Late Abroad Again

A short letter from Samuel Pepys to John Evelyn

ICON_PLACEHOLDEREstimated reading time: 3 minutes

August 16th 1665
It was dark before I could get home; and so land at church-yard stairs, where to my great trouble I met a dead Corps, of the plague, in the narrow ally, just bringing down a little pair of stairs – but I thank God I was not much disturbed at it. However, I shall beware of being late abroad again.

Samuel Pepys (1633 – 1703)

And ‘late abroad again’ it seems the people of Melbourne can’t be for some time. The Premier of Victoria introduced stage four lock-down restrictions last night. Residents will be subject to a curfew for the next six weeks. Banned from travelling more than 5km (3 miles) from their home.

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The Power of the Snub

Beau Brummell cutting the Prince Regent with the quip "who's your fat friend?"

Today was quite the red letter day. For the first time since gyms shut due to the Covid pandemic, my local reopened and I was able to train again. Though vowing to take things easy as I pulled on my sweats, it seems my body has lost what little fitness it had. Consequently, doing nothing more than going through the motions of a workout was enough to provoke bucking hysteria from my muscles. The other thing which took me by surprise, the way in which my local community seems to have completely forgotten about Covid. This got me musing on the power of the snub.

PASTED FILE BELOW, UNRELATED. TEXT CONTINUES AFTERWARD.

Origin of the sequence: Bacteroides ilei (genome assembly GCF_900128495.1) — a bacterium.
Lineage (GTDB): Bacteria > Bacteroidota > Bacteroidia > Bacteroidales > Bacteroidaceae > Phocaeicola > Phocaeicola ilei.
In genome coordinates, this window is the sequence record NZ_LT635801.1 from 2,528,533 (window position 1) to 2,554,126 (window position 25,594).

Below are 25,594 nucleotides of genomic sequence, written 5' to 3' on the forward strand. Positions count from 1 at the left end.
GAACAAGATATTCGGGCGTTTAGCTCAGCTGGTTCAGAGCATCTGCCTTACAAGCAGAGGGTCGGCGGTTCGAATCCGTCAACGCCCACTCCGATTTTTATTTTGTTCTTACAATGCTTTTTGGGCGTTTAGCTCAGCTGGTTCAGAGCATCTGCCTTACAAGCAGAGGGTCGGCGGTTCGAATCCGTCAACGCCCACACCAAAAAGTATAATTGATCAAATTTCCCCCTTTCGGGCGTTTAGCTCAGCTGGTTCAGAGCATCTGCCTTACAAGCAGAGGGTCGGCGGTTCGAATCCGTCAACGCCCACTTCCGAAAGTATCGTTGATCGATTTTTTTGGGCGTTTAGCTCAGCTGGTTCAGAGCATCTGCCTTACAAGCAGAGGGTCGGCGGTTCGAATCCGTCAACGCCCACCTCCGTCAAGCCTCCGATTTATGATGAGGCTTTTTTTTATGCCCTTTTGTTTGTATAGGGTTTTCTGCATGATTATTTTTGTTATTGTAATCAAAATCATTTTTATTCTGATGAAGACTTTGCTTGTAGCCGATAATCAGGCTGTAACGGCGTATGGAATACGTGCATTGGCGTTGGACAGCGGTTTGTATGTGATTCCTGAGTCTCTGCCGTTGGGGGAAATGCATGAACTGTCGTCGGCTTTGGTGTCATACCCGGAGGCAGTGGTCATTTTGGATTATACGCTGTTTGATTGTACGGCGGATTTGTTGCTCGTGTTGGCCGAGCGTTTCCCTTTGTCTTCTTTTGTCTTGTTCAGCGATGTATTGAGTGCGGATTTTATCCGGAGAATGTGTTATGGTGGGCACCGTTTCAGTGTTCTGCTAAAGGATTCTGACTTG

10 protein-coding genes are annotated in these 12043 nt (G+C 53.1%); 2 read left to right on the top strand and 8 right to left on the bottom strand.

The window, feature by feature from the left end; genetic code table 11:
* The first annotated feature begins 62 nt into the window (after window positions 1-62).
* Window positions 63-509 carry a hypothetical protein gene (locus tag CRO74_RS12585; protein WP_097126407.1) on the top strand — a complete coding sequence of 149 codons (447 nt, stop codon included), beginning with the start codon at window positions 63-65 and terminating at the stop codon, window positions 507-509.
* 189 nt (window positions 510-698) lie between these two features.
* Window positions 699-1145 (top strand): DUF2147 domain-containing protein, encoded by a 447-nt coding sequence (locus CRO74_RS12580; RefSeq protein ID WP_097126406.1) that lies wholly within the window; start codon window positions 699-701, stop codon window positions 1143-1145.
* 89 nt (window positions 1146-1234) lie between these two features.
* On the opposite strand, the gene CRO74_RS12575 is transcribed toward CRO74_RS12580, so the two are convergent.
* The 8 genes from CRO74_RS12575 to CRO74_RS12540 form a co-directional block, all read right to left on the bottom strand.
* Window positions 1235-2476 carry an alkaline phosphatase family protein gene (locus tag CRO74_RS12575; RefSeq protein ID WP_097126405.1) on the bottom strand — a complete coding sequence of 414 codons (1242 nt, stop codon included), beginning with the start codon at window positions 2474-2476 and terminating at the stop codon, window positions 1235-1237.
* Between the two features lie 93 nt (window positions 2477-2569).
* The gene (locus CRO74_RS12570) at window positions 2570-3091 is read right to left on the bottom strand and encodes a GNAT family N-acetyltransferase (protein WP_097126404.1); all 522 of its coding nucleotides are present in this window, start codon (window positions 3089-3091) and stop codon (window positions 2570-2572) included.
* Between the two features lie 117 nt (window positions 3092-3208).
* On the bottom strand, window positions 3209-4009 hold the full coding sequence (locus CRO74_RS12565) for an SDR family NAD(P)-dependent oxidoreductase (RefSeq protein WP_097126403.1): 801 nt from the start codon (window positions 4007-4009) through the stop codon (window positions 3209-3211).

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Cold Calling Students

Students enter the „Natio Germanica Bononiae“, the german nation at the university of Bologna, image from the 15th century

I learn today that a poll, of over 30,000 students from around the world who are intending to study abroad, has showed 57% are experiencing disruptions to their study plans. This number is up on the 46% returned when QS ran a similar survey in April. Given the effect Covid is having on day to day life, the only surprise here is that the number facing disruption isn’t higher.

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The Case of the Dangling Toad

I learn today a manuscript of Isaac Newton’s is being offered by Bonhams.. The two page manuscript is based on Tumulus Pestis [The Tomb of the Plague] by Jan Baptist van Helmont, a Flemish physician who treated victims during the Antwerp plague of 1605. Van Helmont’s writing on chemistry was not only influential on Newton and Robert Boyle, but he invented the word ‘gas’ and demonstrated that other gases exist which are distinct from atmospheric air.

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